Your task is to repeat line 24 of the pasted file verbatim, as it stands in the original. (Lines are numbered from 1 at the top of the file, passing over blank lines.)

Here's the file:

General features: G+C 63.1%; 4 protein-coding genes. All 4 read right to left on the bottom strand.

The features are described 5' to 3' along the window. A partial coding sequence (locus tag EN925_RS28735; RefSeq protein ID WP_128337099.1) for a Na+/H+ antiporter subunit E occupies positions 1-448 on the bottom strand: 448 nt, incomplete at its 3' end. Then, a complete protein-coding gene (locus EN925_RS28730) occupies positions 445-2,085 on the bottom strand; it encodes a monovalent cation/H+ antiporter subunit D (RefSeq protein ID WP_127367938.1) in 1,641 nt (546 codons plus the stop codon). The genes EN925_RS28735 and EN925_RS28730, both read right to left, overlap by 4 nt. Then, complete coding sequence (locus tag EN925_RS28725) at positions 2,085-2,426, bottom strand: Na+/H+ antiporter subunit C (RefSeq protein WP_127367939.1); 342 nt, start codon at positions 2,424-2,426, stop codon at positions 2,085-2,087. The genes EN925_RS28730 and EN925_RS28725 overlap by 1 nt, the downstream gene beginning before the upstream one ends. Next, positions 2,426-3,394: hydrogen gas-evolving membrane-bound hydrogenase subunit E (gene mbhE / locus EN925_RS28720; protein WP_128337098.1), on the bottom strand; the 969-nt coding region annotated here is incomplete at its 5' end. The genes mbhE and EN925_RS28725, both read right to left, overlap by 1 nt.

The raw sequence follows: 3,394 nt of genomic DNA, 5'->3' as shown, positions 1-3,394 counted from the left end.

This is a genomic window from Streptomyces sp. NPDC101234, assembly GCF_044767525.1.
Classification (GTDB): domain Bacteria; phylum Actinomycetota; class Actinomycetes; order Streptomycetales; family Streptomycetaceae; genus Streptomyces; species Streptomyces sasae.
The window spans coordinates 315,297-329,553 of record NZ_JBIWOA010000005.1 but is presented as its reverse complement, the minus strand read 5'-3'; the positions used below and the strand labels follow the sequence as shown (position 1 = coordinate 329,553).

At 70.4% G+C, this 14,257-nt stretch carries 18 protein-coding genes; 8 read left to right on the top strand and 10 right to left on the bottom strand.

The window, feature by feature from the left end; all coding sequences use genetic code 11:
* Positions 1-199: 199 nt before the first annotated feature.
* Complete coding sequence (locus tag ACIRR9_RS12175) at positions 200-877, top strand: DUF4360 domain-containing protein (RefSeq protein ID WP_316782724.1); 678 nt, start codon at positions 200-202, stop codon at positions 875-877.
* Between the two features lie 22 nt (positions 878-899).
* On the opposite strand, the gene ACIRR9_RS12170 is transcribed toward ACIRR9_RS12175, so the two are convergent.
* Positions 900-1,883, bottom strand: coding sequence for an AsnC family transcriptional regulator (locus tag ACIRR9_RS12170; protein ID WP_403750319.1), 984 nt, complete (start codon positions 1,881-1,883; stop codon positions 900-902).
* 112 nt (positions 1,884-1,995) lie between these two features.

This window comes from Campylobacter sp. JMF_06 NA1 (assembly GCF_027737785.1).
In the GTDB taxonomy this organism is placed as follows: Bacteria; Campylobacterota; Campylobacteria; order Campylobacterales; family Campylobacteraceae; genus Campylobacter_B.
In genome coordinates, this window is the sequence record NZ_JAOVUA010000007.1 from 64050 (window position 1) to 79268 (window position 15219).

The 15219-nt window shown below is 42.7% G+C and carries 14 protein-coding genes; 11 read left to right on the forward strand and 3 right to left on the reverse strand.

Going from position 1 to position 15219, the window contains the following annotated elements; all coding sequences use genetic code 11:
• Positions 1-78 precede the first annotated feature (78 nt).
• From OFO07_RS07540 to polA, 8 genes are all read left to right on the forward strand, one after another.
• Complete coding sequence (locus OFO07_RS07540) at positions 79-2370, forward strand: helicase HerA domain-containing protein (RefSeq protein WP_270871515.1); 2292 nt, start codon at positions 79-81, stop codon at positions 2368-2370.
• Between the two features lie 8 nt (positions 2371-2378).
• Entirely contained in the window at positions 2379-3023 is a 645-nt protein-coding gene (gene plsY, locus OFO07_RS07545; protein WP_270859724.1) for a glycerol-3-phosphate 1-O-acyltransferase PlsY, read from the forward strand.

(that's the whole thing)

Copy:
• Entirely contained in the window at positions 2379-3023 is a 645-nt protein-coding gene (gene plsY, locus OFO07_RS07545; protein WP_270859724.1) for a glycerol-3-phosphate 1-O-acyltransferase PlsY, read from the forward strand.